This is probably one of the biggest areas of frustration and confusion for people suffering hives, because in many cases the cause of hives is unknown. It may be useful to think about it in two ways: what causes the disease in the first place and what triggers an outbreak.
All forms of hives involve the immune system and, specifically, mast cells. Mast cells are an important part of the immune system and occur in areas of the body that encounter your surroundings – e.g. in skin and mucous membranes. They recognise threats such as foreign bacteria or parasites and become activated to release histamines and other chemicals. These chemicals send messages to other parts of the immune system so that a response can be mounted to fight any foreign invaders.1
Urticaria is a condition that occurs when the mast cells are activated without any external threat. The histamines and other chemicals released by the mast cells result in red, itchy, swollen skin.2
Chronic spontaneous urticaria
The underlying causes for the over-active immune system in chronic spontaneous urticaria can include:1-4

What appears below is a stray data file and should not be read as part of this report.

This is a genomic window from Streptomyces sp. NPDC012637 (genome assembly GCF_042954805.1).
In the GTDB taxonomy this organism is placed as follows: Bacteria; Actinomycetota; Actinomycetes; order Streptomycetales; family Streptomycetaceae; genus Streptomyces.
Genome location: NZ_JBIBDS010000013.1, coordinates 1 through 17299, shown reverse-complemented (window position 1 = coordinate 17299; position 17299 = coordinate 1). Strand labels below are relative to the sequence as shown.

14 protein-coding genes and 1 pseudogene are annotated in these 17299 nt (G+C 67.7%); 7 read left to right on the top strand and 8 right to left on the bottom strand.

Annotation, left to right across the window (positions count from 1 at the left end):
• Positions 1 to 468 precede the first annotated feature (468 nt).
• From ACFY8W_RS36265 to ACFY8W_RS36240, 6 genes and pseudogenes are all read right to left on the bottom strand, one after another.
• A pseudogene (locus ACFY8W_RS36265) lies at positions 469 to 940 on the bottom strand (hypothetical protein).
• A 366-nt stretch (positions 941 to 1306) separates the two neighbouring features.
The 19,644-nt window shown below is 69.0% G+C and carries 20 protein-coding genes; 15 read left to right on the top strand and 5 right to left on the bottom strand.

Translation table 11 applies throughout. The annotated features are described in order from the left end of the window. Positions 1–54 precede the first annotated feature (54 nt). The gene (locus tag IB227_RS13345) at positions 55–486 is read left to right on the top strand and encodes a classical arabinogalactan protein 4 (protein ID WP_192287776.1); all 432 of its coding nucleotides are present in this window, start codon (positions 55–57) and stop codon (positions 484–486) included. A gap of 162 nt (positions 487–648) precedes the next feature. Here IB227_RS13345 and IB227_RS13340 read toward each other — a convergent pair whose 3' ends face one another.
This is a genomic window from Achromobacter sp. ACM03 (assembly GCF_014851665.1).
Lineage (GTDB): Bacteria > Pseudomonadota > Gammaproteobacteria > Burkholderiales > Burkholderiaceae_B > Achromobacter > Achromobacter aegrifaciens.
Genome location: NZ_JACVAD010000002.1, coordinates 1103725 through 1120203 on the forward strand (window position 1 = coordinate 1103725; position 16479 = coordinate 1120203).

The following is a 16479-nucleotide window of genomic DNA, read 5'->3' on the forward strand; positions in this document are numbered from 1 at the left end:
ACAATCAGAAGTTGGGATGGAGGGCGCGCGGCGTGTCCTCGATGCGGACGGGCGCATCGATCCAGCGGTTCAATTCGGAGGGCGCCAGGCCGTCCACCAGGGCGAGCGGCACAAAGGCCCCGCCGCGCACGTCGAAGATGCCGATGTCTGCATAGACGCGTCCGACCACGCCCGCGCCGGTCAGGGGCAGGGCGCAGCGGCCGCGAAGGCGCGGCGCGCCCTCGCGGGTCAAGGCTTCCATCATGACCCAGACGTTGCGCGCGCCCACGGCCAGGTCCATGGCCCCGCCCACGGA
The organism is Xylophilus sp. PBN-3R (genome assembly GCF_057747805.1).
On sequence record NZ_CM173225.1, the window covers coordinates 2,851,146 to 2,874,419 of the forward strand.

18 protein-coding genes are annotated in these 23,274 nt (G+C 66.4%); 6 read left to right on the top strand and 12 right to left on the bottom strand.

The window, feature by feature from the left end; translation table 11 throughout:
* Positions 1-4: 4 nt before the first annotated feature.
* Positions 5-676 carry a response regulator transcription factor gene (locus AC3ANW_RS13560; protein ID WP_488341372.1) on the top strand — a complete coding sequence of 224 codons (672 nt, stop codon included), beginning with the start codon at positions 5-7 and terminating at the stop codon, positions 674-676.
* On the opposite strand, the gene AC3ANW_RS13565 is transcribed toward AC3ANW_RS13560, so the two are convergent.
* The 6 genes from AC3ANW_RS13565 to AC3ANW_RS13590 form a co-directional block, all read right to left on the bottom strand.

- Antibodies that automatically recognise and activate mast cells (called autoantibodies)
- Allergy antibodies recognising a protein such as a thyroid protein, resulting in mast cell activation; this is not a real allergy because the reaction is caused by something within your body rather than something external such as food, pollen or a plant5
- Other autoimmune diseases.
Even though the underlying cause may be known, the exact trigger for the hives outbreak is most often not known, which is the case for chronic spontaneous urticaria. This makes the disease very difficult to manage as the hives can appear at any time.6
Chronic inducible urticaria
In the case of chronic inducible urticaria the physical trigger is known. Triggers include temperature, solar light and pressure among other things.
The causes of acute hives are usually viruses, allergies or insect stings.7
What happens in the skin of people with chronic urticaria (CU)
Explore on this siteStress hives – is it a real condition? Lifestyle tips for people with stress-induced hives Do viruses cause hives? Chronic urticaria causes – what are they? Itchy skin causes for hives What are common allergy hives caused by?
- Urb M and Sheppard DC. PLoS Pathog 2012; 8:e1002619.
- Australasian Society of Clinical Immunology and Allergy. Hives (urticaria). 2017. (accessed 9 Oct 2018).
- Zuberbier T et al. Allergy 2-18; 73:1393-1414
- Bernstein JA et al. J Allergy Clin Immunol 2014; 133:1270-1277.
- Asero R et al. F1000Research 2017; 6:1095.
- Australasian Society of Clinical Immunology and Allergy. ASCIA Chronic Spontaneous Urticaria (CSU) Guidelines. 2015. (accessed 9 October 2018).
- Fine LM and Bernstein JA. Allergy Asthma Immunol Res 2016; 8:396-403.